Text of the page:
My thoughts on Proof-of-reserves

Michael Gauckler
3 min readNov 15, 2022


The FTX saga is unfolding in front of our eyes. Publishing Merkle tree based proof-of-reserves is expected from digital asset service providers ever more often.

Let’s discuss what this means, where it falls short and one alternative idea. We want to build trust and move that trust from trust in organisations to trust in a verifiable system.

A nice explanation of proof-of-reserve is available on Kraken’s website. In short, the three main statements obtained are these:

  • An auditor has checked the availability and accessibility of the assets on- and off-chain.
  • Every account holder (individually) can check whether their assets are included in the liabilities.
  • An auditor has checked that the assets exceed the liabilities of the company (for one moment in time).

The imperfections are well understood, in particular:

  • The check relies on the competence and integrity of a third party (the auditor).
  • Sufficiently many account holders need to check their accounts. Together they must form a meaningful sample size. And they need to be able to sound an alarm in case they detect any inconsistencies.

This does not create the full transparency that is available for DeFi protocols. Yet, it is a step in the right direction. We should like to make more steps in that direction.

The best idea for a digital asset service providers to move from an audit based system to a more verifiable system is with a product like this:

1) Separated and segregated accounts

The assets on the blockchain are kept on an address which is dedicated to the client exclusively.

In many jurisdiction this creates a bankruptcy protected off-balance sheet position.

This allows to move from a trust equation of “the company has more assets than liabilities, hence all assets are safe” to more simply “the company owes me my assets even in case of bankruptcy hence I need to only check my own assets are safe”. The latter is much easier to check because it involves less data dependencies. Also it’s incentive structure is simpler. I’m checking on my behalf rather than organising or assuming that there is an enough large sample size of checks by others.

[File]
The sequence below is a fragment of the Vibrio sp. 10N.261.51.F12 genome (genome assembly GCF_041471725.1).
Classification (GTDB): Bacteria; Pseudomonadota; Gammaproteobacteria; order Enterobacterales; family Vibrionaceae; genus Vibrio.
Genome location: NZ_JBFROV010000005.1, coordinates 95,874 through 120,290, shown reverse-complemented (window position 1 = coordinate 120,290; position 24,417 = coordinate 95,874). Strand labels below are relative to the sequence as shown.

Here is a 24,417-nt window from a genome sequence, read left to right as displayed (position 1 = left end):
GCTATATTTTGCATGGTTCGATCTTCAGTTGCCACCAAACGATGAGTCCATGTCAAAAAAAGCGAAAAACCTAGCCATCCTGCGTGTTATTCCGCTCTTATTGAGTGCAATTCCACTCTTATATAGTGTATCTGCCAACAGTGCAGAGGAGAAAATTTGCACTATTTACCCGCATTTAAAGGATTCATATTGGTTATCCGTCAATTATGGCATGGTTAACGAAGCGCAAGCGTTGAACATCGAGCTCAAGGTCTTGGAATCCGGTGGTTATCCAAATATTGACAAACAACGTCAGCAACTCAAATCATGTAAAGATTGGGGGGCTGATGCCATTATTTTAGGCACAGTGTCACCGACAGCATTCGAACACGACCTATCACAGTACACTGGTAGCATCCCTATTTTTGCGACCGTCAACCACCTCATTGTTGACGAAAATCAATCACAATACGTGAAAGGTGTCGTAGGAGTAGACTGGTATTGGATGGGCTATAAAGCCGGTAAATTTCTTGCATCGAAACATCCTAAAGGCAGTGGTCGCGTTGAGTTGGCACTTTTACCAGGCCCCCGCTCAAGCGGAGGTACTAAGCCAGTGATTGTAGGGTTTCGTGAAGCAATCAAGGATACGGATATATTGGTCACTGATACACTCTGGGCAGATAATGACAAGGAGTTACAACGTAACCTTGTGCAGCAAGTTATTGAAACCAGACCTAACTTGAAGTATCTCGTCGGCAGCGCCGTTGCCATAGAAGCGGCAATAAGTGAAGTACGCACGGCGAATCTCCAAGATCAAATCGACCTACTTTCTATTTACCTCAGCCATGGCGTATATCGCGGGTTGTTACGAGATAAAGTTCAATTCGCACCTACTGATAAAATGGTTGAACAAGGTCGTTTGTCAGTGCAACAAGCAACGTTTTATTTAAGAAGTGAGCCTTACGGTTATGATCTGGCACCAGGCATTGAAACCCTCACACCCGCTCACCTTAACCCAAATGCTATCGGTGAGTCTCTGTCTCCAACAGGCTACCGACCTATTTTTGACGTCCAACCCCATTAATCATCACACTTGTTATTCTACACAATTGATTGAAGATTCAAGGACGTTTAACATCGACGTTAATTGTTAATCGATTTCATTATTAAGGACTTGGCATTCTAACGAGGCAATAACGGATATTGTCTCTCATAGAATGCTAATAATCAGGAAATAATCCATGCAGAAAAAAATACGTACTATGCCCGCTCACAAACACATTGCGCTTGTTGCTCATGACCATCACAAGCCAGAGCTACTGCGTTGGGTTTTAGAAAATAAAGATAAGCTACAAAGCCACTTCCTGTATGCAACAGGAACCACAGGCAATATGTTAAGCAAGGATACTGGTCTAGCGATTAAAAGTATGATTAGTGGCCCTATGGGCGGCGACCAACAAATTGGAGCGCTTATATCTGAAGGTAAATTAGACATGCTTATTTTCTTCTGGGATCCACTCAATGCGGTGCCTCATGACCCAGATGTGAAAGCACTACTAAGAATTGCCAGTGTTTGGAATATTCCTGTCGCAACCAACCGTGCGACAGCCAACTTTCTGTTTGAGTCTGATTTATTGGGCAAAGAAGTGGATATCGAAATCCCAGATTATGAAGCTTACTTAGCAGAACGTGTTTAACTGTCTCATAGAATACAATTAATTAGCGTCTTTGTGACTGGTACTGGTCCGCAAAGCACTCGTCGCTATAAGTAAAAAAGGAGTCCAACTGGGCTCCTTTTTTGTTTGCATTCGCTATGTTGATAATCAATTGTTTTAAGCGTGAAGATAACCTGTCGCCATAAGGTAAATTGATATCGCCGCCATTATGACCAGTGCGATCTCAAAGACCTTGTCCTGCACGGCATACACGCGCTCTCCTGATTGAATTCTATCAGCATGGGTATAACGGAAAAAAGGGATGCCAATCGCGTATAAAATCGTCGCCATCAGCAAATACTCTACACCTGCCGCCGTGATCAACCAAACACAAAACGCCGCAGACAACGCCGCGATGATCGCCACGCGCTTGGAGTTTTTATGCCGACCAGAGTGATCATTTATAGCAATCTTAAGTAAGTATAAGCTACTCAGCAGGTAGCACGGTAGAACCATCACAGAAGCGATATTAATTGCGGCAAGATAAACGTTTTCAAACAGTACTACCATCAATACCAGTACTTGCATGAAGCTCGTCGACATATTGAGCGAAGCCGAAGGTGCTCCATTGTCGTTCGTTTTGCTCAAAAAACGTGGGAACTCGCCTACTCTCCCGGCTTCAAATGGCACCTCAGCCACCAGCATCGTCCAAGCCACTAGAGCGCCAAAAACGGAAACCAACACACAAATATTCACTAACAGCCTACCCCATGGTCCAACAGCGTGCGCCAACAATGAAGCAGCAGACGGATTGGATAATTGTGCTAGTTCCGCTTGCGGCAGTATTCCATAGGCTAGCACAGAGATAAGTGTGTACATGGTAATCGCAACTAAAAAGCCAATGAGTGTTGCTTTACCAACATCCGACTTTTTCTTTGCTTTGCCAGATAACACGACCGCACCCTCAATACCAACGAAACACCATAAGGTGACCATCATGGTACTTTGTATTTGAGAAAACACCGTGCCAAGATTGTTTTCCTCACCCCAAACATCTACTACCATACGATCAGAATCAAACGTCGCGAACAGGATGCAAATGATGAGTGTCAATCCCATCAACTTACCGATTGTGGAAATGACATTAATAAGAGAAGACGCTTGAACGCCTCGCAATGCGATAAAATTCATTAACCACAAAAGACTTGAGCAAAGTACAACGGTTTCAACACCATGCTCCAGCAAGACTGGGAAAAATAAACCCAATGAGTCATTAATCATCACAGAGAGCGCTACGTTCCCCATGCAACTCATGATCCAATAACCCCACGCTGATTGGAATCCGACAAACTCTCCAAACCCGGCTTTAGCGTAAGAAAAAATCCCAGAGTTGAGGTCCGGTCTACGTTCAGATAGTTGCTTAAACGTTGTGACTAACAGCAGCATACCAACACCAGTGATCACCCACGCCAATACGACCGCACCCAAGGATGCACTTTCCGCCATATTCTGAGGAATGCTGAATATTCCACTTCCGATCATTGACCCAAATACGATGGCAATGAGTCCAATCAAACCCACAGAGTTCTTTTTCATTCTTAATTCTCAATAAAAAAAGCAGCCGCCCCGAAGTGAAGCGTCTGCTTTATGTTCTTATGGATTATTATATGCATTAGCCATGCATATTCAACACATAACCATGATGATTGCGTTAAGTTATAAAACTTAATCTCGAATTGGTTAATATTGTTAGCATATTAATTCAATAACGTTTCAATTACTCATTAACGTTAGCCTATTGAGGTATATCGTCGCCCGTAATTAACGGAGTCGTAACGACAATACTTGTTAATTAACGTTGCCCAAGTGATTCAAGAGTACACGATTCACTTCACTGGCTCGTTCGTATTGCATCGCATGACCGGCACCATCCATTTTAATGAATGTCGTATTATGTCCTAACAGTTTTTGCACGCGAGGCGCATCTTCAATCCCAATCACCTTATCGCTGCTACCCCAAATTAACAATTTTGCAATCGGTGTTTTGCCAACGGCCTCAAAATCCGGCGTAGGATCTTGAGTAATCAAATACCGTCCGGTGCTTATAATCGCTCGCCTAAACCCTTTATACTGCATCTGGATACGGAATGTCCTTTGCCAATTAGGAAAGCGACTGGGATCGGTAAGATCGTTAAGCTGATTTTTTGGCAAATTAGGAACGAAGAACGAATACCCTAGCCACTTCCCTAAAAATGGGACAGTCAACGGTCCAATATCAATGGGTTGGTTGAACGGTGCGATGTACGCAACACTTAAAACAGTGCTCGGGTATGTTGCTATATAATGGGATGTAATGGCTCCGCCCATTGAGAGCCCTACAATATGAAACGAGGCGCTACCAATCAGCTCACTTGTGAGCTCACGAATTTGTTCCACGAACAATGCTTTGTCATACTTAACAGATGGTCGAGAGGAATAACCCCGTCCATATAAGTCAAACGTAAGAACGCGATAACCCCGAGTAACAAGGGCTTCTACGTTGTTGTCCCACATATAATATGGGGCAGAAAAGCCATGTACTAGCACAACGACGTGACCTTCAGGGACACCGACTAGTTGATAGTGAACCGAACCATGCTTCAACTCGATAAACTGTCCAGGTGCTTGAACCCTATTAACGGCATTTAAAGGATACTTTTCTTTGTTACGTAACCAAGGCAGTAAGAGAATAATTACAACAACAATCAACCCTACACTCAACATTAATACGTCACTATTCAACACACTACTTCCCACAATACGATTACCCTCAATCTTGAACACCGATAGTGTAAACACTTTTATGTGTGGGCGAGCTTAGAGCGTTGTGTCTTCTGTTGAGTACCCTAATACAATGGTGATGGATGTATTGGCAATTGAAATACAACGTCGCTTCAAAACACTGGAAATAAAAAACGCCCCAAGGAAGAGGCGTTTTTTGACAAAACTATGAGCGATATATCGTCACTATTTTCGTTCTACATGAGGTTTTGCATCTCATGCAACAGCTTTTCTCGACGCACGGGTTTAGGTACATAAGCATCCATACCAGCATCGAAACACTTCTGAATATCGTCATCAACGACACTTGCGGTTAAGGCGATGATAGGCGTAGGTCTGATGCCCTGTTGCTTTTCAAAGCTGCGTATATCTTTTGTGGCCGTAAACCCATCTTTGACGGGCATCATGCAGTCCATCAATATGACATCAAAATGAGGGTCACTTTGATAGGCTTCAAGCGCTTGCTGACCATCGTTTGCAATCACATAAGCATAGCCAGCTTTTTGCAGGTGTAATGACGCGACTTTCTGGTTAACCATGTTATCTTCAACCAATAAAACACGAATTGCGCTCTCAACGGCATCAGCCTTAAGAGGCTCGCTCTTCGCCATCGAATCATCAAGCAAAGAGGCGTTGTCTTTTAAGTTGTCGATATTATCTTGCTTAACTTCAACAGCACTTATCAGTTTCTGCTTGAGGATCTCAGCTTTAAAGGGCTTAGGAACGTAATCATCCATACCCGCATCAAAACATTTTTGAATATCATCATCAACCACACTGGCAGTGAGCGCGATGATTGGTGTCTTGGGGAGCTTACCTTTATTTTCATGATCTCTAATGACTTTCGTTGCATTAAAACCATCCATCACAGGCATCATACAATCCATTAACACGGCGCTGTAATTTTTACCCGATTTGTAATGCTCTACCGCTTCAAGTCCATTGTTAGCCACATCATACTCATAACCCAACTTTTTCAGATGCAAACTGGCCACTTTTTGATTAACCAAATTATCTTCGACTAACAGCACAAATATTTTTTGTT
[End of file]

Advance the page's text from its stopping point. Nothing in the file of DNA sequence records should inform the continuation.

2) Disclosure of blockchain addresses to clients

Disclosing these addresses to the client provides full transparency. It also allows the client to be independently alerted of any movements. With existing monitoring services the hurdle to setting this up is very low.

3) Availability of private keys

Now we have established that the assets are visible on the blockchain. And that unexpected movements can be detected. We further need assurance that the private key to the address is available to the digital asset service provider. Micro-transactions are a mechanism to proof access to the private key without revealing it. More elegant is a web or API based service allowing the signing of an arbitrary text (not transaction). With the public key of the blockchain address the client can verify whether the provided text was signed with the private key. This proves that the private key is available.

A product along these lines combined with individual responsibility to check the system rather than trust the institution will bring us closer to a secure storage of assets while enjoying the services and positive attributes of (centralised) digital asset service providers.

Post scriptum (21.11.22): The proof of reserve process as described by Kraken makes use of Merkle trees. To my understanding this data structure is not necessary at all. The data structure could equally be a list that can be searched linearly for the hash of a particular account by the holder of that account. Important is that the data is provided by the auditor who included that account in the overall process. Personally I would rather not use a complex data structure which is usually associated with the trust-creating properties of blockchain but not needed by the process because it confuses and deters people from truly understanding what is going on.

(Disclaimer: All views and opinions are mine; I work for Bitcoin Suisse as Head of Innovation)